Contributed by the experts at Bushman
A sheet lifter is a “must-have” piece of equipment for many service centers. They are used to lift and move single or multiple bundles of cut-to- length sheets of steel or aluminum. Every facility is different and therefore there is no “one size fits all” sheet lifter. They are typically configured or designed specifically for your application. This guide will walk you through the process of choosing the right sheet lifter.
Description of the loads to be handled
- Maximum weight to be lifted
- Range of lengths, from minimum to maximum
- Range of widths, from minimum to maximum
- Maximum height of the load
- How are the sheets lifted? (single sheet or plate ? single bundle, banded ? single bundle on a pallet ? multiple bundles)
Answering these questions will help to define the basic design of the sheet lifter.
Description of your duty cycle
- Light to moderate duty (a few truck loads per week)
- Heavy duty (typical metal service center)
- Severe duty (24/7 service)
For heavy to severe service, more robustness is designed into the lifter to account for metal fatigue over its operating life. Higher rated gearboxes are used. Easily accessible lubrication points are provided. Lifting bails may use replaceable pins. All these things will help a highly used lifter to work reliably for 15-20 years or more.
Design of lifting surfaces
Structural steel carrying angles are most often used for lifting banded stacks with or without pallets. It is desirable for the longest load to overhang the ends of the carrying angles by 1 to 2 feet.
If extra-long loads must occasionally be lifted, pin-on extension angles may be used.
Loads of varying lengths or loads being lifted from a conveyor will need individual lifting forks placed at fixed positions.
Sheet stacks with varying pallet lengths and lifted by the fork pockets often require adjustable sliding forks. Adjustable forks can be added, removed, or positioned to accommodate any pallet configuration.
For handling short to very long loads on a regular basis, telescoping arms and removable, adjustable forks can be provided.
Your power supply
Sheet lifters can be powered by several means, from a simple hand wheel to a severe duty electric-hydraulic system.
End-mounted or side-mounted hand wheels are commonly used. No electric power is needed for the lifter. The operator will need to climb on and off trucks to operate the sheet lifter. Be aware that on lifters over 12- to 15-ton capacity, the legs and carrying angles can become very heavy and difficult to move with a hand wheel dozens of times a day.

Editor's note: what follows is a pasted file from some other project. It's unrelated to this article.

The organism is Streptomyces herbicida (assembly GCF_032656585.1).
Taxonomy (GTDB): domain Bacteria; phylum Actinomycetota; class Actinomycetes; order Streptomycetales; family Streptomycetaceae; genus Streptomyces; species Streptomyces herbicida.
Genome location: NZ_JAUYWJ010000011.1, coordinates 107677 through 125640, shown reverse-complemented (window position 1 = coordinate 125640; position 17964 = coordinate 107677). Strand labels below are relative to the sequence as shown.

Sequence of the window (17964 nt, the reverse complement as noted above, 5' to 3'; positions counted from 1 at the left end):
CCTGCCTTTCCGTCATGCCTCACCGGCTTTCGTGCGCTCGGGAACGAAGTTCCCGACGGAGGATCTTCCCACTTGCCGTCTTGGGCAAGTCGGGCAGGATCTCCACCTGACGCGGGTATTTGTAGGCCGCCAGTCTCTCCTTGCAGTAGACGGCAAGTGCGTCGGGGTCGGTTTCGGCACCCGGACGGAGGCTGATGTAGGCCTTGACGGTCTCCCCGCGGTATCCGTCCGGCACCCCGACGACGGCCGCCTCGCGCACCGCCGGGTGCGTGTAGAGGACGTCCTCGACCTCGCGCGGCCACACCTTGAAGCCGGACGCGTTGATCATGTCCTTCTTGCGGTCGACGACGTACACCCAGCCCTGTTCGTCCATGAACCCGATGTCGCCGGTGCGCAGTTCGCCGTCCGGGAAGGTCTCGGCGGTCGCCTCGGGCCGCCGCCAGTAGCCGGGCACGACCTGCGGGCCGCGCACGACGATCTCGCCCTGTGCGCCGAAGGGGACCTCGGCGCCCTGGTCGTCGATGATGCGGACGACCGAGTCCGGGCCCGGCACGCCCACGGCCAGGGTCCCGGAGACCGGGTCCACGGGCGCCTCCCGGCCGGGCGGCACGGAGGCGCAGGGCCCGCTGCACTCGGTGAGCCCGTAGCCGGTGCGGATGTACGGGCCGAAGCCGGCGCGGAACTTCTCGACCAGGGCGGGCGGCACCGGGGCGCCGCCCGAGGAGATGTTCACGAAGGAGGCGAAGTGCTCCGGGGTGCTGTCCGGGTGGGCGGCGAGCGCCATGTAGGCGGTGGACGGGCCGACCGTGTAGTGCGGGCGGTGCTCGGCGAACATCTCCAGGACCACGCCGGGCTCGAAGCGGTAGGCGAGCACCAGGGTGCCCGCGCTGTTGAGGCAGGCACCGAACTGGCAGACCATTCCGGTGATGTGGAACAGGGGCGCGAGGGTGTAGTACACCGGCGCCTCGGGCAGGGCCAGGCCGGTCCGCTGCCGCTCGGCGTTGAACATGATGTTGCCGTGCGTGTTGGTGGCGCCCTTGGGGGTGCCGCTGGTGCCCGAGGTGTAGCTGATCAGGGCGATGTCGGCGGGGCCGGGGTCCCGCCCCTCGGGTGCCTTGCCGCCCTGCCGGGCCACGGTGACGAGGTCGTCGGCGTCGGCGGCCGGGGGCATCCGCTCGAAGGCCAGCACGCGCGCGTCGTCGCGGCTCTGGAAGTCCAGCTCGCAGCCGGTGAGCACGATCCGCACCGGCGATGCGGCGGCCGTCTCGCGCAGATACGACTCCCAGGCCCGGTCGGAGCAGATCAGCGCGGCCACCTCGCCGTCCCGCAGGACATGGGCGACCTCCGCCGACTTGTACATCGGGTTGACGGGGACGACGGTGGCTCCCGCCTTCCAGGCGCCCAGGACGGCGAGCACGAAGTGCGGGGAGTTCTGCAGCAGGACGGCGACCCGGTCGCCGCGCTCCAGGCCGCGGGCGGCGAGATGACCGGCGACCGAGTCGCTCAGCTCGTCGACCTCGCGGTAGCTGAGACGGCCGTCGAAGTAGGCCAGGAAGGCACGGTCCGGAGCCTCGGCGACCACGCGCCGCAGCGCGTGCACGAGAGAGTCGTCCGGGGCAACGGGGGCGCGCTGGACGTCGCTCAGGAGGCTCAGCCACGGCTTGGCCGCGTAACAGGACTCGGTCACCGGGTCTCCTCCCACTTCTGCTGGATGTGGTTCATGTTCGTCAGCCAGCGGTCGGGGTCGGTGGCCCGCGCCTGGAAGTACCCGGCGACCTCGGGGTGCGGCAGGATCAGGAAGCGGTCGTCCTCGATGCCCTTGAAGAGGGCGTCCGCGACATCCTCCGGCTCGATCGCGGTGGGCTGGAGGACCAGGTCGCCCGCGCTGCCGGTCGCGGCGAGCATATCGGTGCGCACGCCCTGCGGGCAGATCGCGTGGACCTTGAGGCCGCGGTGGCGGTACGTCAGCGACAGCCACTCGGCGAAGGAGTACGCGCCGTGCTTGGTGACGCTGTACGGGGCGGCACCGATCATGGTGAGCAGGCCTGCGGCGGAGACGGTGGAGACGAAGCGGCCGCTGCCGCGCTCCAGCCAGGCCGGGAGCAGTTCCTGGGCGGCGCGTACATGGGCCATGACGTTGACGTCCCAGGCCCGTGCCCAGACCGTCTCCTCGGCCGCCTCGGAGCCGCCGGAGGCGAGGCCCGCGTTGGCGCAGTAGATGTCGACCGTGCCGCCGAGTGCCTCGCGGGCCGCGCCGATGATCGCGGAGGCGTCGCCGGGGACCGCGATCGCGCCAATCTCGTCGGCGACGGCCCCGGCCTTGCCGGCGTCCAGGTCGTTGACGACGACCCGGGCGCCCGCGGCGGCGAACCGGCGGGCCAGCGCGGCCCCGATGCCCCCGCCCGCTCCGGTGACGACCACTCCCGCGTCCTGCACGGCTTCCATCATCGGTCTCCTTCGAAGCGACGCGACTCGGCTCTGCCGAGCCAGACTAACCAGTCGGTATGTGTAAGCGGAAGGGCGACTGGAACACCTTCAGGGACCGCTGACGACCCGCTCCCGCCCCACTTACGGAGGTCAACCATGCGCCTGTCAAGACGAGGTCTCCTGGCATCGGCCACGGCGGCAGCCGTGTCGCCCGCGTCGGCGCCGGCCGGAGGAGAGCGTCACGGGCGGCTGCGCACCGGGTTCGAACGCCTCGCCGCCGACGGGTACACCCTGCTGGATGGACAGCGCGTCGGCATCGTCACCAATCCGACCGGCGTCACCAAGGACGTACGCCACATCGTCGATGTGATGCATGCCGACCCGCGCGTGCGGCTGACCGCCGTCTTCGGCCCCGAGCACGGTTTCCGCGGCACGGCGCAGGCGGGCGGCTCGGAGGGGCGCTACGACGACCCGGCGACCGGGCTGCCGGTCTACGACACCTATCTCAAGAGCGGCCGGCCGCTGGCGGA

Hand chain wheels can be used for higher stacking. The operator can remain on the floor when operating the sheet lifter in stacks where he or she can’t reach a hand wheel.
Electric motor-driven sheet lifters are used in higher duty cycle applications or on large units with heavy carrying angles. They also offer a safety component by allowing the operator to avoid climbing on and off trucks as often. The crane must be outfitted with a power cable that is paid out to the lifter from a cable reel.
For cranes that have no power cable to plug into the lifter, a self-contained battery powered sheet lifter is offered. It is equipped with two heavy duty marine batteries in a 24VDC configuration, motor controller and operator’s pendant. A battery charger is also included for keeping the batteries charged when the lifter is not being used.
For the most severe duty applications, especially where it is necessary to lift multiple bundles, an electric-hydraulic sheet lifter is recommended. These lifters are powered by four hydraulic cylinders, with a self-contained, on-board power unit with motor, pump, valves and fluid reservoir.
Operating the sheet lifter
Often the sheet lifter is an integral part of the crane, meaning that its motor controls and operator buttons are part of the crane control system. If separate controls are needed, the manufacturer can supply the operator interface that you desire, whether it’s a hard-wired, push-button pendant station attached to the lifter or a self-contained radio remote control system so that the operator does not need to be “attached” to the lifter while operating it.
How the sheet lifter attaches to your crane
Does your crane have a single hook? Twin hooks from a single hoist? Multiple trolleys? These factors are considered during the design of your sheet lifter. A single steel bail plate on the lifter is most common. The bail opening is designed specifically for the crane hook it will be used with.
Special features and applications
There are many other features that can be designed into sheet lifters for unique applications. A few examples include:
- End hooks used to secure the ends of highly flexible, light-gage sheets
- Motorized rotation
- Automated operation
- Weighing systems
A properly applied sheet lifter should save you time and money and above all, keep your workers safe. Spend some time to discuss the above topics with an experienced manufacturer or trusted material handling partner.
Bushman Equipment, Menomonee Falls, Wis., builds custom-engineered material handling solutions for the metals industry. For more information, call 262-790-4200 or visit www.bushman.com.